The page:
Thirteen thousand years ago, bison, deer and elk shared the landscape with American lions, ground sloths, dire wolves and the massive Columbian mammoth — larger, at up to 10 tons, than its arctic relative the woolly mammoth. Then humans arrived in the new world, sharing it for only a few hundred years before many of the species, including the Columbian mammoth, went extinct.
Few topics in archeology are as divisive as whether humans played a role in those extinctions said Robert Kelly, a professor of archeology at the University of Wyoming. Recent discoveries along a creek in Converse County are reinvigorating, and perhaps shedding fresh light on the longstanding debate.
People stumbled on the LaPrele Creek site in 1986, noticing large bones along its banks. George Frison, the esteemed Wyoming archaeologist for which the Frison Institute at the University of Wyoming is named, investigated in the spring of 1987. He found parts of a juvenile mammoth’s spine and ribs, but no head or limbs. He also found about 12 artifacts, mostly flakes from stone tools. One tool he tested for blood protein residue. It returned with a match for elephants. It appeared humans butchered the animal. He didn’t have a chance to further investigate. The site, situated on private land, was closed before he could return.
It sat for 27 years, untouched.
In 2014 new landowners opened the site to the University of Wyoming for summer field schools, where students gain practical field experience working on real archaeological sites.
Todd Surovell, professor of anthropology at the University of Wyoming, director of the George C. Frison Institute of Anthropology, and a field instructor with Kelly, had wanted to see the site since he took the job at the university in 2003.
“What it was like to hunt, kill and feast on an animal of that size, has always been an interest of mine,” Surovell said.
Evidence of human – mammoth interaction is quite rare. There are only about a dozen sites that have earned scientific consensus in demonstrating an absolute link.
Mammoths, which went extinct around 12,700 years ago, and humans shared territory for only a short period of time.
“Mammoth kill sites are iconic, absolutely iconic sites of that time period,” Surovell said.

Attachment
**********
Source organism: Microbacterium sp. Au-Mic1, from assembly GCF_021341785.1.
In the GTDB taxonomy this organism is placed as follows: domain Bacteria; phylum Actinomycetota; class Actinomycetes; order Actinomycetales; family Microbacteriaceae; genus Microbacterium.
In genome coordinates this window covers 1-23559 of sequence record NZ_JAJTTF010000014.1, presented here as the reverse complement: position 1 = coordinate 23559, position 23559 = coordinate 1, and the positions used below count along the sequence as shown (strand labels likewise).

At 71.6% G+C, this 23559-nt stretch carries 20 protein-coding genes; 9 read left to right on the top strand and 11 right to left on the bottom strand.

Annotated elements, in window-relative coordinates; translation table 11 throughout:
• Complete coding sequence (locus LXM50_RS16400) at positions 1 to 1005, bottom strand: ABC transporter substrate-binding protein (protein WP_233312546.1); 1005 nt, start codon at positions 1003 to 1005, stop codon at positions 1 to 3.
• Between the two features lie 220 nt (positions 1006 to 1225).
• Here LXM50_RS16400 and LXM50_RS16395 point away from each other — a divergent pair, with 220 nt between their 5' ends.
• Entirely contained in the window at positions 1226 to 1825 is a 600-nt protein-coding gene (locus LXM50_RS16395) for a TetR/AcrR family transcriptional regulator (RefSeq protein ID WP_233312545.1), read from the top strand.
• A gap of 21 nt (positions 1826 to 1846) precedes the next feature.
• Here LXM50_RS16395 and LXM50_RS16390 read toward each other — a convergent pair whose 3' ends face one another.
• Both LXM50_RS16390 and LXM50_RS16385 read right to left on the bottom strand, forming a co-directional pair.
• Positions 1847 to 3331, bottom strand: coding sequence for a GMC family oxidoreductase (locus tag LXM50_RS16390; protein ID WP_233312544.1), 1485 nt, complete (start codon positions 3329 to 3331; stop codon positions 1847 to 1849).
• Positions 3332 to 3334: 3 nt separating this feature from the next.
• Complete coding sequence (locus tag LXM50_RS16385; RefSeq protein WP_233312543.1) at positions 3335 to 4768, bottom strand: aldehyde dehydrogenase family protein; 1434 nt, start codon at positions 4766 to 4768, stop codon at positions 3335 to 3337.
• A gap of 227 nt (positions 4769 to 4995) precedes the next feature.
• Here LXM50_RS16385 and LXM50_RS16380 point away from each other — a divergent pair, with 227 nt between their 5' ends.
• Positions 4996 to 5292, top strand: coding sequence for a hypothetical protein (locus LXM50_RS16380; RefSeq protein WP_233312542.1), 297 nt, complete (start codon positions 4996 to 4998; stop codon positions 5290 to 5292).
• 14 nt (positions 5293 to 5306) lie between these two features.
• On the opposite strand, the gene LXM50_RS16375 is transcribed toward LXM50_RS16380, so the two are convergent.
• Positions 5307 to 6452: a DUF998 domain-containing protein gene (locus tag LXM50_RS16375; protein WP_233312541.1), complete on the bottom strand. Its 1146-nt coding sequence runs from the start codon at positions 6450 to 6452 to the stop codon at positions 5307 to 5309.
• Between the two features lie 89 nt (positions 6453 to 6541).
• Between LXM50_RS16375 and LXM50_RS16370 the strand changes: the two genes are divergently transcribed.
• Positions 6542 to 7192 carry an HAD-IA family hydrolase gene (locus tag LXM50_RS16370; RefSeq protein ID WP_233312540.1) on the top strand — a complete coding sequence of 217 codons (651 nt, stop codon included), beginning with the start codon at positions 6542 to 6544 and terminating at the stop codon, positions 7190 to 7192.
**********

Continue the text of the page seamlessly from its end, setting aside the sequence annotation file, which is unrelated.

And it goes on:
The first summer the site re-opened for excavation, archaeologists wanted to confirm the juvenile mammoth and humans had been at the creek at the same time. Streams can redeposit bones and artifacts in different locations. Animals die naturally. The mammoth beside LaPrele Creek could have died earlier and the humans happened to use the same spot at a later date, Surovell said.
The excavation found several hundred bone fragments and five small flakes, likely from sharpening butchery tools from the same era. That made it more likely the people and mammoth were at the site at the same time.
Then they found the chopper. The large stone tool was often used for dismembering big animals. Blood protein trapped in the stone tool’s fissures tested as a close match for elephants.
“We’re very confident that humans interacted with this animal,” Surovell said. “In order for this to be accidental, it would have to have been a spectacular scenario.”
What they can’t say definitively is if people killed the animal, or found and scavenged it.
Some scientists believe that the first humans in the new world didn’t know the landscape well enough to hunt. Surovell is in the opposing camp and skeptical of the idea that the new world’s first people were scavengers. These people were the first to inhabit the area. The mammoth, bison, deer and elk wouldn’t have seen humans as predators. They would have been easy prey.
No one has yet found spear points, often left in the ribcage of an animal felled by hunters, but they also only have pieces of the mammoth skeleton, including only part of the ribs, Surovell said.
In summer of 2015 they expanded the excavation and found about 200 artifacts, mostly flakes, but also a fragment of a bone needle. The small needle, about 1 millimeter in diameter, is believed to be the oldest bone needle found in the contiguous United States, Surovell said.
But a needle shouldn’t be at a kill site. It should be at a more permanent campsite, where people lived and sewed.“We don’t really know what to make of it,” Surovell said.
They also found about 300 pieces of red ochre, a natural pigment, usually used at camps for ritual and ceremonies. It had never been found at a place used for butchering an animal.
This summer during the field school, researchers and students will focus on the area they found the chopper and the red ochre. They plan to expand the search area and hope to find more of the skeleton and hopefully some spear points.
While whatever they find might not end the debate on man’s role in the extinction of ice age megafauna, their hunt will likely produce new information on how Paleo Indians lived and hunted.
When the landowners reopened the site to excavation, Kelly thought his students would learn from the field work, but he didn’t expect it to yield new information on early human life, he said. “And I, of course, was totally wrong.”